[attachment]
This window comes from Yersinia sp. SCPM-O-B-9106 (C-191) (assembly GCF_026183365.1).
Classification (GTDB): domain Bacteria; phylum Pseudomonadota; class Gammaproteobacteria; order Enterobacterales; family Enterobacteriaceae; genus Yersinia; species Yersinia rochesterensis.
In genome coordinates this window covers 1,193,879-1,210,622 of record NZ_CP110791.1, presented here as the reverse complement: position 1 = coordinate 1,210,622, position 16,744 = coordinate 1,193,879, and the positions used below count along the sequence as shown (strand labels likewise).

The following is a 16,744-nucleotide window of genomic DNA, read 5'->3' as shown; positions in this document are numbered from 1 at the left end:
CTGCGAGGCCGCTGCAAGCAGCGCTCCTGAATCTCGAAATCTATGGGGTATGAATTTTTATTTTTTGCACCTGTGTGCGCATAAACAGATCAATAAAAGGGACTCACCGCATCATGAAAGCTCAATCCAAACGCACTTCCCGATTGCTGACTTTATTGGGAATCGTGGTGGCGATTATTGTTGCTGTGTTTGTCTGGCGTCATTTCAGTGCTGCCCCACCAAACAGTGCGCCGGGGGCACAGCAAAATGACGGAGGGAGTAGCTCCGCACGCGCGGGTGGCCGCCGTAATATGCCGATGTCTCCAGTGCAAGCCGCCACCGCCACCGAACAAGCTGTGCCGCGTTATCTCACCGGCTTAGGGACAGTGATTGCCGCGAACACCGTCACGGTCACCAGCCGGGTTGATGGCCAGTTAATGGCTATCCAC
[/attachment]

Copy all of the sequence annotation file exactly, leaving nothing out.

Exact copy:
This window comes from Yersinia sp. SCPM-O-B-9106 (C-191) (assembly GCF_026183365.1).
Classification (GTDB): domain Bacteria; phylum Pseudomonadota; class Gammaproteobacteria; order Enterobacterales; family Enterobacteriaceae; genus Yersinia; species Yersinia rochesterensis.
In genome coordinates this window covers 1,193,879-1,210,622 of record NZ_CP110791.1, presented here as the reverse complement: position 1 = coordinate 1,210,622, position 16,744 = coordinate 1,193,879, and the positions used below count along the sequence as shown (strand labels likewise).

The following is a 16,744-nucleotide window of genomic DNA, read 5'->3' as shown; positions in this document are numbered from 1 at the left end:
CTGCGAGGCCGCTGCAAGCAGCGCTCCTGAATCTCGAAATCTATGGGGTATGAATTTTTATTTTTTGCACCTGTGTGCGCATAAACAGATCAATAAAAGGGACTCACCGCATCATGAAAGCTCAATCCAAACGCACTTCCCGATTGCTGACTTTATTGGGAATCGTGGTGGCGATTATTGTTGCTGTGTTTGTCTGGCGTCATTTCAGTGCTGCCCCACCAAACAGTGCGCCGGGGGCACAGCAAAATGACGGAGGGAGTAGCTCCGCACGCGCGGGTGGCCGCCGTAATATGCCGATGTCTCCAGTGCAAGCCGCCACCGCCACCGAACAAGCTGTGCCGCGTTATCTCACCGGCTTAGGGACAGTGATTGCCGCGAACACCGTCACGGTCACCAGCCGGGTTGATGGCCAGTTAATGGCTATCCAC